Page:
A slow-paced but incredibly imaginative sci-fi achievement.


A debut sci-fi novel about life on an industrial planet.

Straw presents the bizarre tale of Horton Sphere, who was once a young man on Earth with a penchant for science fiction, an odd habit of composing haikus, and a job at a fast food restaurant. One day, however, he’s shocked to find himself in a very different place entirely. He suddenly materializes on a planet called “SUPEROIL” (an acronym for “Strategic Ultra Planetary Energy Reserves and Outlying Industrial Lithosphere”) where his human body has been replaced by frozen crude oil, his speech is now transmitted via radio frequencies, and the landscape around him is barren. It’s soon revealed that SUPEROIL is a planet made completely of petroleum. It lacks metals, oxygen, and culture of any kind, and other residents, like Horton, need not sleep, eat, or procreate. He’s shown around this dismal place by a girl named Gasoline Allie, who manages to get him a job on an oil rig. Horton doesn’t seem cut out for this work, but he makes the best of things while trying to puzzle out how he got to SUPEROIL in the first place, and if he’ll ever be able to go back home. Straw has clearly put of lot of thought into his worldbuilding, and he takes no shortcuts in explaining it all to readers. He details everything from the intricacies of Horton’s physical movements to the process of drilling for oil, both on Earth and on SUPEROIL. Such explanations consume pages and pages of text—and include a great deal of information about science and the history of Earth’s oil industry—but the payoff is an exceptionally unusual alien world. Even Horton, an avid reader of science fiction from “Asimov to Zelazny,” has never read about anything quite like this, and real-life readers are unlikely to forget it. That said, the abundant exposition slows the storyline to a crawl. It’s only in the final 100 pages of this roughly 600-page work that events finally pick up and a real sense of suspense takes hold. Nevertheless, even in the latter chapters, there remains much for readers to discover.  

A slow-paced but incredibly imaginative sci-fi achievement.

Pub Date: Aug. 13, 2019

ISBN: 978-1-71813-511-6

Page Count: 618

Publisher: CreateSpace

Review Posted Online: Oct. 3, 2019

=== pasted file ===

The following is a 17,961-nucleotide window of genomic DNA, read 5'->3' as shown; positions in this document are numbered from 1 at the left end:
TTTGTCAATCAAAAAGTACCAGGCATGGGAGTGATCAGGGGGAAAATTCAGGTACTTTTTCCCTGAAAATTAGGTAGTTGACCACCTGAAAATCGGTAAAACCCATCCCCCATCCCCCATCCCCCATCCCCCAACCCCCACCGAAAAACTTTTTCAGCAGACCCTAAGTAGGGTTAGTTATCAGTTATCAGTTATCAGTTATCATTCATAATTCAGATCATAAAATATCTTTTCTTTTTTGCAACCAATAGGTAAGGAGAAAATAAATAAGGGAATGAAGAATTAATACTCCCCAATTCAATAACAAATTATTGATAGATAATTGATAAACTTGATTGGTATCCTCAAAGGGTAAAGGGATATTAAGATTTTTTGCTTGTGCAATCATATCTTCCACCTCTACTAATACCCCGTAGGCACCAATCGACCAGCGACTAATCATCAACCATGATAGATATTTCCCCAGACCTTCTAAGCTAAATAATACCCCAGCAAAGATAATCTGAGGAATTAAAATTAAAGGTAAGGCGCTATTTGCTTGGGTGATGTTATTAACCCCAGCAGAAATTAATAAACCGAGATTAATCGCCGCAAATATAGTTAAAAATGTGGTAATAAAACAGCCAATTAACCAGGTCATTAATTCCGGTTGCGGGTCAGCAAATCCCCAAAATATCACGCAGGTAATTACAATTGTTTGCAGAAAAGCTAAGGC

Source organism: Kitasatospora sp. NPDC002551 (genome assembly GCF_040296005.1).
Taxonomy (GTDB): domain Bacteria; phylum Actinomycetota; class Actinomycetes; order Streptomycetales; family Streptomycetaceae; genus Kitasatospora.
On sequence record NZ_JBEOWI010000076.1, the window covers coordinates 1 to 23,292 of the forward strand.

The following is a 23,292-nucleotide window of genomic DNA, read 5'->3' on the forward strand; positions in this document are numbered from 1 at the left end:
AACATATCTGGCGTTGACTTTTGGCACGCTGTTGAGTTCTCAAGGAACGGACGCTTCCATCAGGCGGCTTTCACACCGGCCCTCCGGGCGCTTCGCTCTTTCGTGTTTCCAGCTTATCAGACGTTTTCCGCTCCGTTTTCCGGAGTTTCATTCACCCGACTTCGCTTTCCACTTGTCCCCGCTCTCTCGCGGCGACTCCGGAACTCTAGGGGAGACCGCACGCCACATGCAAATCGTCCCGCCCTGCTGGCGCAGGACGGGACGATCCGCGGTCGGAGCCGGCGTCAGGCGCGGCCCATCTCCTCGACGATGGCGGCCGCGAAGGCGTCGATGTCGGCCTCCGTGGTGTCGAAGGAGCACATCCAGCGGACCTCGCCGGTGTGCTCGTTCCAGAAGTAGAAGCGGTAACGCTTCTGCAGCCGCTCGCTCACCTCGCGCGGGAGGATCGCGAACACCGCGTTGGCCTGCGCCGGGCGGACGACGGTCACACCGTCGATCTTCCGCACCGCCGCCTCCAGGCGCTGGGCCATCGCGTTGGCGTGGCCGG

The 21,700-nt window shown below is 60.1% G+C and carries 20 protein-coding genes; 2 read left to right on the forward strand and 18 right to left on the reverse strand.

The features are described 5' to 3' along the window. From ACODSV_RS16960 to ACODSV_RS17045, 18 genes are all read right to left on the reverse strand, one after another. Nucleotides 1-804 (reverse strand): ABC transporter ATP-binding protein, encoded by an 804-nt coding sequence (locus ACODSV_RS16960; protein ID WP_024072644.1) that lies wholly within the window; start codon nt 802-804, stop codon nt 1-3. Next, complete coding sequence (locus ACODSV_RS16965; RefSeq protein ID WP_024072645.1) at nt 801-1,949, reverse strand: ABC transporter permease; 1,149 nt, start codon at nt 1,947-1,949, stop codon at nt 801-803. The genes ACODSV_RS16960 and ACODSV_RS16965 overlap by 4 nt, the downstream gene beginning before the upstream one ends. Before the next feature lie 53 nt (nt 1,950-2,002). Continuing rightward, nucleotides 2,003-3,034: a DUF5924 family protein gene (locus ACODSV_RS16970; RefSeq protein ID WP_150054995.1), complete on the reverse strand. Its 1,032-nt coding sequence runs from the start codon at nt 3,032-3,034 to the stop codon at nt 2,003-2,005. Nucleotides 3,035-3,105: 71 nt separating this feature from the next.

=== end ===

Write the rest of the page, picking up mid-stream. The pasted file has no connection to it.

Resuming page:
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While a few weeks ago it seemed as if Praeger would have a two month lead over Dutton in their presentation of this Soviet best seller, both the "authorized" edition (Dutton's) and the "unauthorized" (Praeger's) will appear almost simultaneously. There has been considerable advance attention on what appears to be as much of a publishing cause celebre here as the original appearance of the book in Russia. Without entering into the scrimmage, or dismissing it as a plague on both your houses, we will limit ourselves to a few facts. Royalties from the "unauthorized" edition will go to the International Rescue Committee; Dutton with their contracted edition is adhering to copyright conventions. The Praeger edition has two translators and one of them is the translator of Doctor Zhivago Dutton's translator, Ralph Parker, has been stigmatized by Praeger as "an apologist for the Soviet regime". To the untutored eye, the Dutton translation seems a little more literary, the Praeger perhaps closer to the rather primitive style of the original. The book itself is an account of one day in the three thousand six hundred and fifty three days of the sentence to be served by a carpenter, Ivan Denisovich Shukhov. (Solzhenitsyn was a political prisoner.) From the unrelenting cold without, to the conditions within, from the bathhouse to the latrine to the cells where survival for more than two weeks is impossible, this records the hopeless facts of existence as faced by thousands who went on "living like this, with your eyes on the ground". The Dutton edition has an excellent introduction providing an orientation on the political background to its appearance in Russia by Marvin Kalb. All involved in its publication (translators, introducers, etc.) claim for it great "artistic" values which we cannot share, although there is no question of its importance as a political and human document and as significant and tangible evidence of the de-Stalinization program.